Hernán Volpe

is huge talent as lead bandoneonist and refined arranger was clearly evidenced in the 24-year tenure he had in the Osvaldo Pugliese orchestra.

His interpretive drive and the sound he got from his instrument gave him a quite personal feature and color. It was that color that we were able to discover after 1968 when he took over the lead seat in the Pugliese’s aggregation when Osvaldo Ruggiero quit. He then began to lead the bandoneon section of which he had been member as fourth piece since 1960.

As Penón himself said, in his book El bandoneón desde el tango, he was always lucky to be around the best musicians from his beginnings as student until the later time of his professional engagements. At age eight in Bernal, his hometown, he had a neighbor named Robertino Acosta, a legendary bandoneon player that used to appear at cheap venues, that charmed him with his sound. Hence, surely, his passion for bandoneon playing was born. His first teacher was in his neighborhood: Domingo Giacoppini and later he furthered his studies with Carlos Marcucci and Francisco Paco Requena, two fundamental names to all the generations of bandoneon players by that time. He reached his theoretical and academic background by studying with maestros Juan Laceiras, Pedro Rubbione, Pedro Aguilar and Jacobo Fischer.

In 1944 he started his professional career in different orchestras, some of them were: the Di Adamo-Flores team (Felipe Di Adamo-Aníbal Flores), Manuel Buzón and Edgardo Donato. He joined the well-known quartets led by the two Roberto Firpo’s, Senior and Junior; and in 1951 he switched to the orchestra of one of the tango patriarchs: don Julio De Caro. In it he succeeded in appearing as sideman on Radio El Mundo and recording some tango pieces in Pathé records (Odeon). Surely he was in the recording sessions of “Todo corazón”, “Ja Ja Ja”, “Esta noche de luna” and “Loca bohemia”, cut between June and July 1951. It is worthwhile to mention the members of that orchestra: Francisco De Caro (piano and arrangements); Carlos Marcucci, Ángel Genta, Pedro Belauti, Penón and Alfredo Marcucci (bandoneons); Bernardo Weber, José Nieso, Manlio Francia (everlasting De Caro’s sideman), Pedro Sapochnik and Luis Álvarez Cuervo (violins) —later Hugo Baralis joined them— and Alfredo Sciarretta (double bass), another historical name in the Decarean school.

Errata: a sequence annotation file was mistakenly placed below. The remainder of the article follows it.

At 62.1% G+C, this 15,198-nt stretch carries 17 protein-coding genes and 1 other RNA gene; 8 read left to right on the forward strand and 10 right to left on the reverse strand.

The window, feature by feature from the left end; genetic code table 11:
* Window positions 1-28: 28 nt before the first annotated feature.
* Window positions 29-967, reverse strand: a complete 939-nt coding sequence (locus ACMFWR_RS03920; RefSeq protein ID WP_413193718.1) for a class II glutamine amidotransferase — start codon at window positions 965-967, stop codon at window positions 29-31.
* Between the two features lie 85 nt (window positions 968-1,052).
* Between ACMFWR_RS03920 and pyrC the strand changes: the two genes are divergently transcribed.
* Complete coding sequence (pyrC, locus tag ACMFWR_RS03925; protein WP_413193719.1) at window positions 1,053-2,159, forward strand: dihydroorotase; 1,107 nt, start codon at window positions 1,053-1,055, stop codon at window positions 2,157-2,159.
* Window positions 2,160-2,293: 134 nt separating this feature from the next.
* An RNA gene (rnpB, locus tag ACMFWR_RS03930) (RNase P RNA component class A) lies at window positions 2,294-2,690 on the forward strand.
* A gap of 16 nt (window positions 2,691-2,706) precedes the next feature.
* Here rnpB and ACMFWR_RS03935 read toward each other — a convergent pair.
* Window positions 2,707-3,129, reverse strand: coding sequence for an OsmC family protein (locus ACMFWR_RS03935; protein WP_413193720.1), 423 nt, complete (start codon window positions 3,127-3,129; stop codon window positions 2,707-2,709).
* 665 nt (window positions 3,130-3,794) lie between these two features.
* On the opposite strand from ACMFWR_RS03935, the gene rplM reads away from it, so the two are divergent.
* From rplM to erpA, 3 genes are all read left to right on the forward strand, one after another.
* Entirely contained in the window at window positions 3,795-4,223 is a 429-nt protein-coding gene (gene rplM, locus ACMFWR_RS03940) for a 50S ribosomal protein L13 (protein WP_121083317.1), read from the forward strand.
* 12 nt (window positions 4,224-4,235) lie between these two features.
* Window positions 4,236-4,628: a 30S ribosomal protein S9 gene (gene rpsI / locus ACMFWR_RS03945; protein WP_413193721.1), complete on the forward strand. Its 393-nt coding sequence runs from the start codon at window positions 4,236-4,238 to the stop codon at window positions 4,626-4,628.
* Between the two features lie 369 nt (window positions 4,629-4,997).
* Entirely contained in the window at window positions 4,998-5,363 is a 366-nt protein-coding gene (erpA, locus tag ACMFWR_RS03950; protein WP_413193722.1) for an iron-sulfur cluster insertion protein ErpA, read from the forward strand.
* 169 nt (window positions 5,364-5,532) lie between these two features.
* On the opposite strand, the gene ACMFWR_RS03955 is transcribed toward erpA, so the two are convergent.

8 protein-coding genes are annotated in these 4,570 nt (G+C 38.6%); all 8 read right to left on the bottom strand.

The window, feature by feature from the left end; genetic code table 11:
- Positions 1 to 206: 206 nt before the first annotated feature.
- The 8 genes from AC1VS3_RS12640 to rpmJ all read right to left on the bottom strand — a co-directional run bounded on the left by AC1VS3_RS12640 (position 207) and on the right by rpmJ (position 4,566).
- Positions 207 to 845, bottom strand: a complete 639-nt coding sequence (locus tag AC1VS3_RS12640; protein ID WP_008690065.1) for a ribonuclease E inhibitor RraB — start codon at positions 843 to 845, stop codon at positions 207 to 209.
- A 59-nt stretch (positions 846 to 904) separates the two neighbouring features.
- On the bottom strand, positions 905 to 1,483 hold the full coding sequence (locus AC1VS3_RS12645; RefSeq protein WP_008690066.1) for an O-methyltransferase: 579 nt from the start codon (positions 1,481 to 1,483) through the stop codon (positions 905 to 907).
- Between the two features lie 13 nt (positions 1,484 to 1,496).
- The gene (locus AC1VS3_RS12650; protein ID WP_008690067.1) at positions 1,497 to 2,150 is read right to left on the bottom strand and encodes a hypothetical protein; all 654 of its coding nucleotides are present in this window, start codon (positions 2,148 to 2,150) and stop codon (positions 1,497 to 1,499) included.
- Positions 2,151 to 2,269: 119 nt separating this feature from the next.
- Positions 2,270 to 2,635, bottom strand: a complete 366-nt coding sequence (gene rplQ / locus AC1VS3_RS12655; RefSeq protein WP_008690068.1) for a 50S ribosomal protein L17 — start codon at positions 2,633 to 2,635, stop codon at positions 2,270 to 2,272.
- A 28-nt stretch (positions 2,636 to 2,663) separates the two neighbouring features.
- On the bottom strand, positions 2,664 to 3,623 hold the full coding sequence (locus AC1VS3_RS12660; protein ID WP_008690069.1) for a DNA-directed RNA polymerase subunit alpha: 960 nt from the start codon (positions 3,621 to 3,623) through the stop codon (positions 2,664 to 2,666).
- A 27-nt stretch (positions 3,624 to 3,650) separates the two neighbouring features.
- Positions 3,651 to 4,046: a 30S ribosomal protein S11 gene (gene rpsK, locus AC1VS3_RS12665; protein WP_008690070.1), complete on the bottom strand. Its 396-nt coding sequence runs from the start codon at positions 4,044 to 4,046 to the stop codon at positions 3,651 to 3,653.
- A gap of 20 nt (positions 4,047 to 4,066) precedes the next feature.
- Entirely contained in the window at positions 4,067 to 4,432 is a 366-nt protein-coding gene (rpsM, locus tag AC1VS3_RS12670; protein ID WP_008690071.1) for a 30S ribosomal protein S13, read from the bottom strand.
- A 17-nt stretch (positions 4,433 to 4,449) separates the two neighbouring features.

In 1954 Penón, together with Marcucci and Baralis, split with the orchestra and switched to the one of Juan Canaro which was the first tango embassy to Japan which included, among others: Osvaldo Tarantino (piano), Héctor Insúa on vocals, the female singer María de la Fuente and the dancers Julia and Lalo Bello.

Other orchestras he joined were the ones fronted by Carlos Parodi, Joaquín Do Reyes, Juan Polito and the ones that backed up Alberto Marino, Andrés Falgás and Enrique Campos.

His militant activity in the Communist Party, as was the case of many other musicians, originated persecutions of all kinds and prohibitions. Far from the professional music activity, for some years he devoted himself to sell books and encyclopaedias from house to house in the neighborhoods of Buenos Aires. But one afternoon in 1960 on the telephone in his house of Bernal, in the southern area of the Greater Buenos Aires, he heard don Osvaldo Pugliese’s voice inviting him to join his orchestra to replace no less than Ismael Spitalnik who had curiously decided to quit music to fully devote himself to his profession of chemist.

The experience of Spitalnik added three important qualities for the Pugliese orchestra for he was: a solid player, an inspired composer and an arranger well-known in the milieu. Undoubtedly, Arturo Penón was the musician capable of succeeding in such a challenge and Pugliese was not mistaken.

Then he began to develop a stable artistic work with a permanent interchange of musical ideas. He was assigned the fourth bandoneon seat by the side of Osvaldo Ruggiero, Víctor Lavallén and Julián Plaza. On violins: Oscar Herrero, Emilio Balcarce and Julio Carrasco; on viola: Norberto Bernasconi; on double bass: Alcides Rossi. Jorge Maciel and Alfredo Belusi were on vocals.